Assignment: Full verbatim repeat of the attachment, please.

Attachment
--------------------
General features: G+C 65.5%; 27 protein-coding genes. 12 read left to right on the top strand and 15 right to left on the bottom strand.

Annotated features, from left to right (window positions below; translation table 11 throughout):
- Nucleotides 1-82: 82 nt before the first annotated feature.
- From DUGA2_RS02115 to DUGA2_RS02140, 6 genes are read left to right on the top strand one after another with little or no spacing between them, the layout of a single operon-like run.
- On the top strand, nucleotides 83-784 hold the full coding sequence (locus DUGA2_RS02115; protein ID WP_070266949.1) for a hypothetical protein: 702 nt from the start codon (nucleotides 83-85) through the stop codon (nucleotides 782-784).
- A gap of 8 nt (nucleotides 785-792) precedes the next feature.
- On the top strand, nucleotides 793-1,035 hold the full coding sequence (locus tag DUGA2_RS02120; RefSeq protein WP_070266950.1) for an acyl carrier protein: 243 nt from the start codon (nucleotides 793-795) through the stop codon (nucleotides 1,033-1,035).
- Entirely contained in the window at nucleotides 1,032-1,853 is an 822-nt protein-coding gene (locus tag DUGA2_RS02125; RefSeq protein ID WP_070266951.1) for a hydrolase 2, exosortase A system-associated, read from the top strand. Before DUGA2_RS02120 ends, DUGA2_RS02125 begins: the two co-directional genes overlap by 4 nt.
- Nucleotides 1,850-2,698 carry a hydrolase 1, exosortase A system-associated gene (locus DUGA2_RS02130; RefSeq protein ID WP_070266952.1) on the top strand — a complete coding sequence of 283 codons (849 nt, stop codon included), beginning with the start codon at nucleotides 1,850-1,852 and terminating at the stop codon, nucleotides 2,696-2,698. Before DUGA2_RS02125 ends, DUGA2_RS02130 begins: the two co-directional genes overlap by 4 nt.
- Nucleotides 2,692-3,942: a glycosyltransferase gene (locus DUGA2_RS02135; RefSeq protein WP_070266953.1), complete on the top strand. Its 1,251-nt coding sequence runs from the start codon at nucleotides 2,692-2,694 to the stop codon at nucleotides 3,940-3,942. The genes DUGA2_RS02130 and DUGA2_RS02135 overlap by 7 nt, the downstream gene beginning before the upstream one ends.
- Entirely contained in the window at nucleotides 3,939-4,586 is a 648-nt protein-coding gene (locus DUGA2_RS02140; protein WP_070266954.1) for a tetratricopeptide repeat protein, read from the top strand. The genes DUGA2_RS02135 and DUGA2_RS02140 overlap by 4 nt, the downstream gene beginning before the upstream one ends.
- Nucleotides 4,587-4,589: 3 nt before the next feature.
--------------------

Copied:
General features: G+C 65.5%; 27 protein-coding genes. 12 read left to right on the top strand and 15 right to left on the bottom strand.

Annotated features, from left to right (window positions below; translation table 11 throughout):
- Nucleotides 1-82: 82 nt before the first annotated feature.
- From DUGA2_RS02115 to DUGA2_RS02140, 6 genes are read left to right on the top strand one after another with little or no spacing between them, the layout of a single operon-like run.
- On the top strand, nucleotides 83-784 hold the full coding sequence (locus DUGA2_RS02115; protein ID WP_070266949.1) for a hypothetical protein: 702 nt from the start codon (nucleotides 83-85) through the stop codon (nucleotides 782-784).
- A gap of 8 nt (nucleotides 785-792) precedes the next feature.
- On the top strand, nucleotides 793-1,035 hold the full coding sequence (locus tag DUGA2_RS02120; RefSeq protein WP_070266950.1) for an acyl carrier protein: 243 nt from the start codon (nucleotides 793-795) through the stop codon (nucleotides 1,033-1,035).
- Entirely contained in the window at nucleotides 1,032-1,853 is an 822-nt protein-coding gene (locus tag DUGA2_RS02125; RefSeq protein ID WP_070266951.1) for a hydrolase 2, exosortase A system-associated, read from the top strand. Before DUGA2_RS02120 ends, DUGA2_RS02125 begins: the two co-directional genes overlap by 4 nt.
- Nucleotides 1,850-2,698 carry a hydrolase 1, exosortase A system-associated gene (locus DUGA2_RS02130; RefSeq protein ID WP_070266952.1) on the top strand — a complete coding sequence of 283 codons (849 nt, stop codon included), beginning with the start codon at nucleotides 1,850-1,852 and terminating at the stop codon, nucleotides 2,696-2,698. Before DUGA2_RS02125 ends, DUGA2_RS02130 begins: the two co-directional genes overlap by 4 nt.
- Nucleotides 2,692-3,942: a glycosyltransferase gene (locus DUGA2_RS02135; RefSeq protein WP_070266953.1), complete on the top strand. Its 1,251-nt coding sequence runs from the start codon at nucleotides 2,692-2,694 to the stop codon at nucleotides 3,940-3,942. The genes DUGA2_RS02130 and DUGA2_RS02135 overlap by 7 nt, the downstream gene beginning before the upstream one ends.
- Entirely contained in the window at nucleotides 3,939-4,586 is a 648-nt protein-coding gene (locus DUGA2_RS02140; protein WP_070266954.1) for a tetratricopeptide repeat protein, read from the top strand. The genes DUGA2_RS02135 and DUGA2_RS02140 overlap by 4 nt, the downstream gene beginning before the upstream one ends.
- Nucleotides 4,587-4,589: 3 nt before the next feature.